Home' Army Acquisition Logistics and Technology Magazine : Army ALT January-March 2017 Contents about half of the software development cost expended before
the program’s milestone B, as described in the 2007 research
report “Software Architecture: Managing Design for Achieving
Warfighting Capability,” by Brad Naegle of NPS. It also sug-
gests that software may be the pacing activity within hardware
and software program developments—a fact reflected in many
of the developmental programs in GAO’s 2015 “Defense Acqui-
sitions” annual report.
Acknowledging that many acquisition programs have struggled
during their development, much progress has been made, par-
ticularly over the past 20 years, to help PMs successfully man-
age their programs. Certain established practices will help PMs
and their teams understand programs more clearly and manage
them more effectively. Here are four acquisition best practices
and resources that are not new but can make a big difference
for those who apply them conscientiously and with discipline. I
offer no statistical data to support them, although some of these
references contain supporting statistics.
Technology Readiness Assessment (TRA) Guidance, April
2011 (updated). Since 2001, DOD has used technology readi-
ness levels (TRLs)—developed by NASA in the 1980s and then
adapted by the Air Force Research Laboratory—in major pro-
grams, as GAO had long encouraged. Currently, DOD Instruc-
tion (DODI) 5000.02, Operation of the Defense Acquisition
System, requires TR As for major defense acquisition programs
at the release of a developmental request for proposal (RFP),
milestone B and milestone C.
DOD uses nine TRLs to describe the developmental prog-
ress of emerging systems as they pass through their prescribed
milestones and phases. (See Figure 2, Page 141.) This common
framework for technology development and common language
to describe the waypoints are enormously useful to acquisition
managers. Before the introduction of standardized TRLs, our
understanding of the progress of developmental programs was
significantly less clear; to characterize our progress, we used ter-
minology that meant different things to different people. Today,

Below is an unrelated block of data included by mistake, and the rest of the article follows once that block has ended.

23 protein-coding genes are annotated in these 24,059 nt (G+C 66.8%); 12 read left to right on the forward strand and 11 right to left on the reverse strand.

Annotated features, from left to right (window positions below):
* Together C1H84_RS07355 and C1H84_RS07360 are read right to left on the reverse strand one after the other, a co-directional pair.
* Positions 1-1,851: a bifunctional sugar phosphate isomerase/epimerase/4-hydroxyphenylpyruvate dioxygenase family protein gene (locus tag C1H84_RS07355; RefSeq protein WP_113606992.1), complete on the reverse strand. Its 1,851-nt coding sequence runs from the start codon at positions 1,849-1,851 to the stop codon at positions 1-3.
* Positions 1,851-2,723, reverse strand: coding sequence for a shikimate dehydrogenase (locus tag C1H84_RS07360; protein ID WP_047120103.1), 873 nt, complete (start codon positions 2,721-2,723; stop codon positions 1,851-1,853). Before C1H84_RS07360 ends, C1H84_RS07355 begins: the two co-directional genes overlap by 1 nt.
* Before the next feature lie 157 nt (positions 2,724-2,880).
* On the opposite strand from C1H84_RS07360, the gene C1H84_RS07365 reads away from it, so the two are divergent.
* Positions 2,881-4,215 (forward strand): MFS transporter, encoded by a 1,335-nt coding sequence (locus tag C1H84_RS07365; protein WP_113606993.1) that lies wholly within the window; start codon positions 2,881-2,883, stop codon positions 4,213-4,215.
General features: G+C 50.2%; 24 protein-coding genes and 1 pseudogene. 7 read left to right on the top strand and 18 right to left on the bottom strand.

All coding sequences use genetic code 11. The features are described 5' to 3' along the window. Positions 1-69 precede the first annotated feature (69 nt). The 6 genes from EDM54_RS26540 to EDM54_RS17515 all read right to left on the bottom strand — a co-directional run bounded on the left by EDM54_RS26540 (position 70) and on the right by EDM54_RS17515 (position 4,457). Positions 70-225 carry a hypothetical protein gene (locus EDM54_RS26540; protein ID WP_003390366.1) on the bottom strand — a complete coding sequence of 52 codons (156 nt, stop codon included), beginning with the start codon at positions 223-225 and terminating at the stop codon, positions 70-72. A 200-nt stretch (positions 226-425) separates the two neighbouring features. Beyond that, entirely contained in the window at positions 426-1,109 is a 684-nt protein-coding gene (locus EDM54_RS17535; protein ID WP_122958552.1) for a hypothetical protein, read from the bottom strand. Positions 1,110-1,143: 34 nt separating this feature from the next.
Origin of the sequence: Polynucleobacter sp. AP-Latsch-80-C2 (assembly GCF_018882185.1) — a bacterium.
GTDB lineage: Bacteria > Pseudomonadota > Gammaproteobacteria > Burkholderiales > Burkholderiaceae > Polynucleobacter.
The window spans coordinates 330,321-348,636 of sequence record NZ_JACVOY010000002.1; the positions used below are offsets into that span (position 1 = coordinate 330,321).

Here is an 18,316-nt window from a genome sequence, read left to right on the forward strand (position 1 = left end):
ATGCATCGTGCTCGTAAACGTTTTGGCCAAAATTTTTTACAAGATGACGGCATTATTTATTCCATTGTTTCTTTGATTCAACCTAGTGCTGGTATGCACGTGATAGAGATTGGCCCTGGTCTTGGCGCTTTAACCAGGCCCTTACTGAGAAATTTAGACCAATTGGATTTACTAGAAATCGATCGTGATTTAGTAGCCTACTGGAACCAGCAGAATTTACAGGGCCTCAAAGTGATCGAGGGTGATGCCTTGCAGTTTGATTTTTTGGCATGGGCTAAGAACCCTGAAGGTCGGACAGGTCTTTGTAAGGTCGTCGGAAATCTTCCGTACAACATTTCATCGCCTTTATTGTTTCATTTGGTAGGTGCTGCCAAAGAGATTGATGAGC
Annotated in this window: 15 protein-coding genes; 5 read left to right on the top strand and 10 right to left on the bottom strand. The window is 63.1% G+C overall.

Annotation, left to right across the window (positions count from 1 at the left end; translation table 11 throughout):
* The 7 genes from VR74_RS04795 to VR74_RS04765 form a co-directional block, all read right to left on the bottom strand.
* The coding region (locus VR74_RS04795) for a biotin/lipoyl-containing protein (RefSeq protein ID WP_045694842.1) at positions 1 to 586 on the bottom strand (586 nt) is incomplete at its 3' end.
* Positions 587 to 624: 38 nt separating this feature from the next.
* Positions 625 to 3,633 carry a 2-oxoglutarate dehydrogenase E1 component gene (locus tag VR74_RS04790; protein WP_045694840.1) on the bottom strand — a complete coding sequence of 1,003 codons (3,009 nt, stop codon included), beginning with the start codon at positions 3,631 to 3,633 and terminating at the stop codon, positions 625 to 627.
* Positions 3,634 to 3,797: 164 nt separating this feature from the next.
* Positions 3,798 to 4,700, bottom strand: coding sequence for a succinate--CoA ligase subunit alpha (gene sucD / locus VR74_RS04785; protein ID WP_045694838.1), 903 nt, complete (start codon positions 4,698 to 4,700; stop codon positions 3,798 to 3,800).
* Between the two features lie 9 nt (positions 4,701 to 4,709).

the use of TRLs reduces the likelihood of misunderstanding
whether a developing system has progressed to a specific inter-
Manufacturing Readiness Level (MRL) Deskbook, Version
2.4, August 2015. The manufacturing readiness levels closely
parallel the TRLs. Ten MRLs describe and guide progress in
preparation for the manufacture of emerging warfighting sys-
tems as programs pass through their prescribed milestones and
phases. (See Figure 3.)
These manufacturing readiness metrics overlay the milestones
and phases of the Defense Acquisition System, providing con-
crete measures of preparation and activity that culminate in
full-rate production. Besides the 10 levels, the MRL Deskbook
identifies nine areas of manufacturing risk that call for tracking
through each of the MRLs. These risk areas, or threads and sub-
Manufacturing Readiness Levels
(as listed in the MRL Deskbook v2.2.1,
M R L 1: Basic manufacturing implications identified.
MRL 2: Manufacturing concepts identified.
MRL 3: Manufacturing proof of concept developed.
MRL 4: Capability to produce the technology in a
MRL 5: Capability to produce prototype compo-
nents in a production-relevant environment.
MRL 6: Capability to produce a prototype system
or subsystem in a production-relevant environment.
M R L 7: Capability to produce systems, subsystems
or components in a production-representative
MRL 8: Pilot line capability demonstrated; ready to
begin low-rate initial production.
MRL 9: Low-rate production demonstrated; capabil-
ity in place to begin full-rate production.
MRL 10: Full-rate production demonstrated and
lean production practices in place.
MANAGING MANUFACTURING RISK
As these manufacturing readiness levels show, moving from an idea
to a product in a Soldier’s hand is a long and multifaceted process.
Managers must steer the development of new technologies and
navigate the risks associated with manufacturing those technologies,
all while keeping tabs on the budget and schedule. (SOURCE: OSD
Manufacturing Technology Program in collaboration with the Joint
Ser vice/Industry MRL Working Group)
142 Army AL&T Magazine
BEEN THERE, DONE THAT
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